In 1927, Jeanne Lanvin, it is said, presented this fragrance to her daughter, Marguerite, on the occasion of Marguerite's thirtieth birthday. Marguerite (also known as "Marie-Blanche") was asked to give it a name. An accomplished musician (she sang opera), Marguerite called the new fragrance "Arpège" ("arpeggio"). Arpège proved itself a huge success for Lanvin and, in a "reformulated" version, is still on the market today.
Arpège was created for Lanvin by her newly installed, in-house perfumer, André Fraysse. Perfumer Paul Vacher collaborated with Fraysse on the composition.
Descriptions of Arpège talk of it being a true arpeggio, with its different notes being played distinctly, one after another, rather than unfolding simultaneously. In the words of one commentator, "rose dusted by opalescent aldehydic shimmer unfolds first, followed by rich jasmine." Having just, as I write this, accidently spilled a considerable amount of Arpège on my notebook and now being totally infused with Arpège I would liken Arpège to one of Jeanne Lanvin's black evening dresses formal, sophisticated, designed for the mature woman a fragrance which is beautiful but only within a very formal, structured setting. Classical music, yes, but not for those who attend concerts in blue jeans.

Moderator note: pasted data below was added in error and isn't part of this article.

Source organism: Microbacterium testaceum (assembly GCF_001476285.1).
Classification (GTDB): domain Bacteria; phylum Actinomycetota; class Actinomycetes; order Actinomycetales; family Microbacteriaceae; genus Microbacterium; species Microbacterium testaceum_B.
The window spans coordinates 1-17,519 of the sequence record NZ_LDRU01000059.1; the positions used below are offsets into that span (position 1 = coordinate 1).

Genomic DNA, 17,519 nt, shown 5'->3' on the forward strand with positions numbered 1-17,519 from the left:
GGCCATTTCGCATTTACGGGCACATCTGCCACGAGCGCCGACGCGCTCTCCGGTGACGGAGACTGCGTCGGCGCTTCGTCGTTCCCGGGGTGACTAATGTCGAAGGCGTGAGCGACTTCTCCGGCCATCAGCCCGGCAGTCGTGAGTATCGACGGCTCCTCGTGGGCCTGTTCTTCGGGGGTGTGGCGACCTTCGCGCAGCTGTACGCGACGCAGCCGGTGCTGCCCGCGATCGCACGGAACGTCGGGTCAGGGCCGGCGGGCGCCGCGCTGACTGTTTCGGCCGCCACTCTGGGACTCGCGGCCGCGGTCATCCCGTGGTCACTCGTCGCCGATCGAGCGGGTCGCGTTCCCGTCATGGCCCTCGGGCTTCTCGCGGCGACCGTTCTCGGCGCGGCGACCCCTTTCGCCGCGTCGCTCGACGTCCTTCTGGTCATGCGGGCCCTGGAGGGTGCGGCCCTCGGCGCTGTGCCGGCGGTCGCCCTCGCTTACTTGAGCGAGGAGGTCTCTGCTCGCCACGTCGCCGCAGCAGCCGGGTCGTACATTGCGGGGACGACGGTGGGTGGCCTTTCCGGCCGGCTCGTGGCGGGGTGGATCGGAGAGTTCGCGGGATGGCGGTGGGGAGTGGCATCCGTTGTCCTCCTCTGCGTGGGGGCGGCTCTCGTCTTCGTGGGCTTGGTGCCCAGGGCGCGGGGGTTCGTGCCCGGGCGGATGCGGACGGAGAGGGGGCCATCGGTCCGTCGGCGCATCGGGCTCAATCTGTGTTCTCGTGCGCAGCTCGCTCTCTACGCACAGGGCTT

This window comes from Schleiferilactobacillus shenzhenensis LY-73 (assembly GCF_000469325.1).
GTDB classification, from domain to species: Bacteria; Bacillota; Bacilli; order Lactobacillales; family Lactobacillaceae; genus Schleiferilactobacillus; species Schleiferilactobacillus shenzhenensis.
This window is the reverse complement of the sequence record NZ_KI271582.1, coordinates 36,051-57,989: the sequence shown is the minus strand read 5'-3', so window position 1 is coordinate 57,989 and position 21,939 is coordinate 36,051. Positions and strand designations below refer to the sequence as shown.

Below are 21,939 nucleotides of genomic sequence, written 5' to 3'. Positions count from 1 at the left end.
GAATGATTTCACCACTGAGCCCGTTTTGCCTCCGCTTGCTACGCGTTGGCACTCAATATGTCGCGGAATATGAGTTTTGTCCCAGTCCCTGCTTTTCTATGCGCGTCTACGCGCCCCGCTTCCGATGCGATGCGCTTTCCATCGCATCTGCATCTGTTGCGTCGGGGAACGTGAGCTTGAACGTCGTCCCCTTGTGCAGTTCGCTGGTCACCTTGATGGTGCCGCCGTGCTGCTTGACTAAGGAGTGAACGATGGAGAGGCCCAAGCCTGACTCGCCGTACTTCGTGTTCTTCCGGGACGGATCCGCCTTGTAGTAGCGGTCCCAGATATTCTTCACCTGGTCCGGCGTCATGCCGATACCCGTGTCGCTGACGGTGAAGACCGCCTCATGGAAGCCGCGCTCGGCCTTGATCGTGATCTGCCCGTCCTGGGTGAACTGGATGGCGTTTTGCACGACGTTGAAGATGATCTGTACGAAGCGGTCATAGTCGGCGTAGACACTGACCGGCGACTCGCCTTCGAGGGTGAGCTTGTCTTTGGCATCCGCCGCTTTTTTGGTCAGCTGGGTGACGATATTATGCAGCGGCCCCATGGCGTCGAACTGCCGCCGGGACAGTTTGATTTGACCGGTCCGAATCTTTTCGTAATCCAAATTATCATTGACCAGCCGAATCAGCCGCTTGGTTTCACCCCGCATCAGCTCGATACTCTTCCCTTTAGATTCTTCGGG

In 1993, Arpège was "reorchestrated" by Hubert Fraysse. The result was a new fragrance but one which, it is said, pays serious homage to its classical roots.
The original Arpège round, black and gold bottle was produced for Lanvin by Brosse glassworks. The bottle was designed by Armand Albert Rateau and decorated with the Lanvin trademark derived from a sketch by Paul Iribe.
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